Kingdom of Heaven
There is a common stereotype that Communists have no sense of humor, and I often know how they feel. I seems a little sad, sometimes, that I get so bothered by the treatment of women in a Vin Diesel movie that it casts a shadow over the whole film. I mean, there were basically no women in Triple-X (the first one), and they were only present (and objectified) for a couple of scenes, but that's what I think of when I think of that movie. Well, that and the fact that Vin wore a sheep on his back the whole time.

Anyway, my point is just that is was really nice to go out and see a Dumb Action Movie Where Shit 'Splodes and not to have my visceral enjoyment of violence rained on by bad politics. Ridley Scott's politics in Kingdom of Heaven were completely (as near as I could tell) unobjectionable, even for me. They were not very complicated, and largely uncontroversial, but that's ok. Maybe there should be more movies in which the director vehemently campaigns for people to respect each other and be nice.

Scott had a big advantage (as far as I'm concerned) with this movie, because there were hardly any women in it. As soon as you have multiple genders in a movie, gender politics inevitably creep in, and it is really hard to have a movie that isn't about gender but still has good gender politics. But set the movie in the crusades, stick entirely to the military aspects thereof, and Poof! A movie with all men is essentially a movie without gender. In that respect, I think that Sibylla, Eva Green's character, was a mistake. Ridley Scott clearly didn't want to have a weak, powerless female character on screen, but there wasn't any way to actually make Sibylla powerful, so she just... cheated on her husband and looked angsty. And cut her hair. Katya was hoping (of course) that she would join a nunnery or, at the least, pull an Eowyn and kill her some Muslims, but it was not to be. She was just there for a few brief sex scenes, apparently. And a really confusing bit with a mirror? Anyway. Master & Commander resisted the urge to put in Random Women, and so was free from Gender Politics. I liked that movie, too.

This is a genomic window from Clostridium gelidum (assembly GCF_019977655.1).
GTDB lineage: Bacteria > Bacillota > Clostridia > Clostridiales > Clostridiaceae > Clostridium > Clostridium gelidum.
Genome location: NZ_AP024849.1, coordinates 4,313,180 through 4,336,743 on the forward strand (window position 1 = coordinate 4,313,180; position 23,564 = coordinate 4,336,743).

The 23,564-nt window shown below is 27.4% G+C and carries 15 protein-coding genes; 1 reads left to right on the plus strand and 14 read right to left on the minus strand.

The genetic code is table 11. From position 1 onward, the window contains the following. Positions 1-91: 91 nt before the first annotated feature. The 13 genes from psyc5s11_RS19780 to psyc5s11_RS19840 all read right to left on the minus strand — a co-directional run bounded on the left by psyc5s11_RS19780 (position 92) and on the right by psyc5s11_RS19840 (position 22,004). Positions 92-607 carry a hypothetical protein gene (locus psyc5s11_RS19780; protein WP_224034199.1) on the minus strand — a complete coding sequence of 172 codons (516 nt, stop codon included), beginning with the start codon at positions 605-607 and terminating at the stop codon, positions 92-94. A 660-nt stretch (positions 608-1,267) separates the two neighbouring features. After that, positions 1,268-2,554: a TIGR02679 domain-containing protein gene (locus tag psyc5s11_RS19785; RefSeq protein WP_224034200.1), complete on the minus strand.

Anyway, there was a lot of cool fighting, and stuff blew up, and there were lots of exaggerated "Muslims are perfectly normal people like us" moments. Saladin and King Leper-boy (who was apparently an historical figure. IRL he died within a year of the time the movie has him dying, which is really pretty good for Hollywood) were both completely committed to peace at all costs, and the evil bad guy who started all was entirely unsympathetic. Like I said, it wasn't a very controversial movie. It did come out rather strongly in favor of respect for disparate cultures and religions, which I suppose might be an objectionable stance among the members of Moledet.

I have some thoughts about the incessant repetition of male-on-male violence, but my solution is gender-blind casting, and I don't think anyone else will like it. When I'm all rich and all I'll make gender-blind movies, and we'll see how it works. If I have time, I might write more about this idea in another blog entry.